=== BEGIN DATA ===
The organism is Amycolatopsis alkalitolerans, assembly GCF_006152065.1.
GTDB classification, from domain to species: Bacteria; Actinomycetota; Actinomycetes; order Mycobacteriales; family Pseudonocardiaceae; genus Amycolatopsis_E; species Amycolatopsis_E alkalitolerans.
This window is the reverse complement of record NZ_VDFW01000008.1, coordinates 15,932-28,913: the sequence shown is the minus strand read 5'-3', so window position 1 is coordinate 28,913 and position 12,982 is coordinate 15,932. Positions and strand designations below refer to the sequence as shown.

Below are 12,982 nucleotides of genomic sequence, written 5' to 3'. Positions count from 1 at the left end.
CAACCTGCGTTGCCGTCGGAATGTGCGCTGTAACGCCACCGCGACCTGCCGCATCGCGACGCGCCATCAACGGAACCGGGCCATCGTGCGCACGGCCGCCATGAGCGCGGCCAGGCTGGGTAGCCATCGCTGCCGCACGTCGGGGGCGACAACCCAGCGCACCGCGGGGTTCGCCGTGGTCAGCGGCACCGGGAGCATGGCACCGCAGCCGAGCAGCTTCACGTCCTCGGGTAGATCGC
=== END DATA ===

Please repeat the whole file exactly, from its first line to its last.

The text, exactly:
The organism is Amycolatopsis alkalitolerans, assembly GCF_006152065.1.
GTDB classification, from domain to species: Bacteria; Actinomycetota; Actinomycetes; order Mycobacteriales; family Pseudonocardiaceae; genus Amycolatopsis_E; species Amycolatopsis_E alkalitolerans.
This window is the reverse complement of record NZ_VDFW01000008.1, coordinates 15,932-28,913: the sequence shown is the minus strand read 5'-3', so window position 1 is coordinate 28,913 and position 12,982 is coordinate 15,932. Positions and strand designations below refer to the sequence as shown.

Below are 12,982 nucleotides of genomic sequence, written 5' to 3'. Positions count from 1 at the left end.
CAACCTGCGTTGCCGTCGGAATGTGCGCTGTAACGCCACCGCGACCTGCCGCATCGCGACGCGCCATCAACGGAACCGGGCCATCGTGCGCACGGCCGCCATGAGCGCGGCCAGGCTGGGTAGCCATCGCTGCCGCACGTCGGGGGCGACAACCCAGCGCACCGCGGGGTTCGCCGTGGTCAGCGGCACCGGGAGCATGGCACCGCAGCCGAGCAGCTTCACGTCCTCGGGTAGATCGC